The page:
Recent cognitive science supports the view that memories are confabulations of the past rehearsed for the future. What about historical memory?

Janet Jackson Gives Birth at 50: Two Older Mother Pluses

By Susan Newman Ph.D. on February 07, 2017 in Singletons
Waiting to have your babies? It can be difficult and expensive to have babies older, but new research reveals potential benefits.

How Do Neuroplasticity and Neurogenesis Rewire Your Brain?

By Christopher Bergland on February 06, 2017 in The Athlete's Way
A groundbreaking new study has identified how the birth of new neurons (neurogenesis) combined with neuroplasticity can rewire the brain and reshape the mind.

52 Ways to Show I Love You: Remembering

By Roni Beth Tower Ph.D., ABPP on February 05, 2017 in Life, Refracted
Dates important to us, holidays, shared memories, details, and agreements bring us opportunities to show love through remembering.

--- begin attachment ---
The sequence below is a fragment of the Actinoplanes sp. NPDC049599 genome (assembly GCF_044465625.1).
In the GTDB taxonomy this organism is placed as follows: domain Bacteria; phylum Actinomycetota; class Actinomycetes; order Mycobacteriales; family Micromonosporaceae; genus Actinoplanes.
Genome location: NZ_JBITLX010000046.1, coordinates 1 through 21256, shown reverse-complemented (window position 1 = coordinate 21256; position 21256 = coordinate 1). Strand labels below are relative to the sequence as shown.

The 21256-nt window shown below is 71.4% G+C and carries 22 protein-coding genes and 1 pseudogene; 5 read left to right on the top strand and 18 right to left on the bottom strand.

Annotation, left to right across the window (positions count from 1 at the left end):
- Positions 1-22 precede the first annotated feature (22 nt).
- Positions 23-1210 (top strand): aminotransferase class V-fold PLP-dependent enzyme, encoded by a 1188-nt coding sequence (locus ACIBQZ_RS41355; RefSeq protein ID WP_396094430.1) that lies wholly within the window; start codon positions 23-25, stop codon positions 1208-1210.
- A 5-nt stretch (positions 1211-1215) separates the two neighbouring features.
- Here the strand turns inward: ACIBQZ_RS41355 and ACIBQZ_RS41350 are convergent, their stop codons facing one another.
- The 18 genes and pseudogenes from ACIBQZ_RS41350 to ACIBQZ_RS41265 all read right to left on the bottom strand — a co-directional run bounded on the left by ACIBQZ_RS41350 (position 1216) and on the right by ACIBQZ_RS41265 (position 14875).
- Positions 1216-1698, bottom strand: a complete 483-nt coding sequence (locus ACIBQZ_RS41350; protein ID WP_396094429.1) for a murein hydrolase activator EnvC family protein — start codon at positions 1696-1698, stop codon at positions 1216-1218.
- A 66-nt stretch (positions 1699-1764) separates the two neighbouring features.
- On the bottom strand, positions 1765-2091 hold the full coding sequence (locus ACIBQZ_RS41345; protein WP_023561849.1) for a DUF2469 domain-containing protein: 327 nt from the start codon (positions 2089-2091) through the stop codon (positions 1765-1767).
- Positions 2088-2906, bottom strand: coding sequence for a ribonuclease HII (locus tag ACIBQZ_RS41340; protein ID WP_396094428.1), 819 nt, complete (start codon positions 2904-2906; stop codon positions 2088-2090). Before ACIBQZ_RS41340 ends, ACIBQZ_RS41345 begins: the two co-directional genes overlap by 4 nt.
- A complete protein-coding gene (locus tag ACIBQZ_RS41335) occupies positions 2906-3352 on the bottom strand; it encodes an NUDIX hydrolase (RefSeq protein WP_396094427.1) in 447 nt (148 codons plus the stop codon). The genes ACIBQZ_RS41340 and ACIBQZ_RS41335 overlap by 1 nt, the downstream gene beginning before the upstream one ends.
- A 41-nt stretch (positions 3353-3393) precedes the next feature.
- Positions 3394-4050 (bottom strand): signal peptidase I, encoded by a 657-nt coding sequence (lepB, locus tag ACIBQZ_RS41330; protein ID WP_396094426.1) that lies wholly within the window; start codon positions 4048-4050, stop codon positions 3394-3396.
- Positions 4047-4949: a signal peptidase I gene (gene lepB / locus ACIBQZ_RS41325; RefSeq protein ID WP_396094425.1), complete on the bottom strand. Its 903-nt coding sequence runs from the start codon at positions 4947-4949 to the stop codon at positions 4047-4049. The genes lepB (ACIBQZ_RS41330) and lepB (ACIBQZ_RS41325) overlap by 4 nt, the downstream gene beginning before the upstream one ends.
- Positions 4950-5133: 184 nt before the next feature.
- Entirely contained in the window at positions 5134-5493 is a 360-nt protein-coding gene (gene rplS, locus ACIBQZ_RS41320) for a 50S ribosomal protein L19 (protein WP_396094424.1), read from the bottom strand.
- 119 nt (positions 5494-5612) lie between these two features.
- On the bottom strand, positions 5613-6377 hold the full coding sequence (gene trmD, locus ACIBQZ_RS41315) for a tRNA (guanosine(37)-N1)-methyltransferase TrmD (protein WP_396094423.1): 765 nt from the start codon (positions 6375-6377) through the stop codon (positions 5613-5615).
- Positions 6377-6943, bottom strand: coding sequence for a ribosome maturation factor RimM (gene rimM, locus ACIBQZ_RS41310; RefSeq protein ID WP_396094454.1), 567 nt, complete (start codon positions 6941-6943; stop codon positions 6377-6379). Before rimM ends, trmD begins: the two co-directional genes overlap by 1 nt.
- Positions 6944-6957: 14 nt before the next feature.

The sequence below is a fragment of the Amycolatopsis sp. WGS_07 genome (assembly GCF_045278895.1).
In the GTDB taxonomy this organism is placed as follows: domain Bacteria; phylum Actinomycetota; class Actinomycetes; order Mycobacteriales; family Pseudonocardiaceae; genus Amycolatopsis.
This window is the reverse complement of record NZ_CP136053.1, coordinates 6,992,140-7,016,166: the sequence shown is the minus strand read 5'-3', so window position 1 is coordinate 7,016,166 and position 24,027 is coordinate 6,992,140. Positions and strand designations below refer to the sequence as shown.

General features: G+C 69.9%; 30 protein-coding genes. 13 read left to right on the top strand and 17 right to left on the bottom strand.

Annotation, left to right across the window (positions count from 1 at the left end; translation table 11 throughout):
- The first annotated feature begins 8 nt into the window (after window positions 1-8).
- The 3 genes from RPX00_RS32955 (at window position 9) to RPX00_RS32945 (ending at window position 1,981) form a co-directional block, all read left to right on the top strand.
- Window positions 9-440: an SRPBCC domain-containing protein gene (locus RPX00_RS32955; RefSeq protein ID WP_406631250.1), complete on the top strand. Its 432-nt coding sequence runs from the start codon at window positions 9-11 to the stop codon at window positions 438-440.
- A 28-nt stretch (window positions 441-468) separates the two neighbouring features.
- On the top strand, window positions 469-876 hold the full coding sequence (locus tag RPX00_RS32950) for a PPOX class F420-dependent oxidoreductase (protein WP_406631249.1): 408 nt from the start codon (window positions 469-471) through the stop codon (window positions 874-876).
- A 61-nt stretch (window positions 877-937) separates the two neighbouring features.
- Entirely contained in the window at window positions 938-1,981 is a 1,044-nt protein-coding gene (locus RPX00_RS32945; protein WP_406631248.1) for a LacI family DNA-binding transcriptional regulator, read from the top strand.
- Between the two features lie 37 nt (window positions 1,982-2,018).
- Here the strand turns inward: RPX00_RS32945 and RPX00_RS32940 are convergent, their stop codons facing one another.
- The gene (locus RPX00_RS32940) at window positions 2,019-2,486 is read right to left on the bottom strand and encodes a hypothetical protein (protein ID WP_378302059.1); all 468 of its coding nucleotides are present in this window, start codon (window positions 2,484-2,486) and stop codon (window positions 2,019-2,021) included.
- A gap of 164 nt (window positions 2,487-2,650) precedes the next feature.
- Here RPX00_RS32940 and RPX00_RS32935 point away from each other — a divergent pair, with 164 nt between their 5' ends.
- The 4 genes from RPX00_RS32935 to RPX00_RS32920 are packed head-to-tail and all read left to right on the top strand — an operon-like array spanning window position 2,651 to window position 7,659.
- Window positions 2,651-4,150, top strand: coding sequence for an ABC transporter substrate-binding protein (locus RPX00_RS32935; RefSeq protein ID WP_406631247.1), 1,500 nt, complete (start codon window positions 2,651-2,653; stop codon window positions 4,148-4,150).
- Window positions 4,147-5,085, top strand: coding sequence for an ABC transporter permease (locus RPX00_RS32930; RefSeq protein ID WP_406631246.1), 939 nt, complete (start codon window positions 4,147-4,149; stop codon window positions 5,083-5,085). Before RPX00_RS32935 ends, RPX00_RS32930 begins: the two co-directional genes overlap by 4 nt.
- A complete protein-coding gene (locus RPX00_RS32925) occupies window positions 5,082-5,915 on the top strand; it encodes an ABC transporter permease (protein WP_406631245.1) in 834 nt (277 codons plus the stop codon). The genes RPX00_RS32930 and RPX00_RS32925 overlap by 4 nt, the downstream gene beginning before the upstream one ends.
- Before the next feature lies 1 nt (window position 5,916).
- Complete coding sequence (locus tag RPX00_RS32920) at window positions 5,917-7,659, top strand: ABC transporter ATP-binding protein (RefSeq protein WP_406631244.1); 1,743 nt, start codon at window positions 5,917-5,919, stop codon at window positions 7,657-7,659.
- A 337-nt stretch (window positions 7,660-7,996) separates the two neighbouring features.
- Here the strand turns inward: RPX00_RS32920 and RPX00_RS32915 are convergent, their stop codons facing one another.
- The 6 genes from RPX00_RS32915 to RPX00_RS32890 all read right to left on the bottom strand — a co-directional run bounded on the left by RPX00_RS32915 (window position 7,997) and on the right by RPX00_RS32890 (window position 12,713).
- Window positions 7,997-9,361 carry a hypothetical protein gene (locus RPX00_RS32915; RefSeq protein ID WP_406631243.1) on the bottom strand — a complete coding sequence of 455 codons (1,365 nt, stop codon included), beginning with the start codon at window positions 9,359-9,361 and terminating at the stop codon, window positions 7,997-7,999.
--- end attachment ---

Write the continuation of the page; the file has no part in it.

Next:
On The Need To Evolutionize Memory Research

By Jesse Marczyk Ph.D. on February 04, 2017 in Pop Psych
Understanding why we remember can help us understand what we remember

President and Chief Story-teller

By Robyn Fivush Ph.D. on February 04, 2017 in The Stories of Our Lives
Through storytelling, we better understand the human experience, learn what is important and valuable in our lives

Questionable Study About Implanting False Memories

By David M. Allen M.D. on February 03, 2017 in A Matter of Personality
A study shown on "Nova" puts a subject in the position of having to call her parents liars. The experimenter ignores her behavior during the study in drawing conclusions.

3 Simple Steps to Boosting Your Brainpower

By Michelle Braun Ph.D, ABPP-CN on February 03, 2017 in Ageless
The secret to improving your memory and reducing your risk of Alzheimer's is closer than you think.

The Morality of Memoir

By Robert N. Kraft Ph.D. on February 03, 2017 in Defining Memories
When recalling our past and telling our lives to others, what obligations do we have to our memories, to our audience, and to the people we are remembering?

Can Slacklining be Good for the Brain?

By Tracy P Alloway Ph.D. on February 01, 2017 in Keep It in Mind
Can slacklining be good for the Brain?

How To Deal With Emotional Triggers

By Barton Goldsmith Ph.D. on January 31, 2017 in Emotional Fitness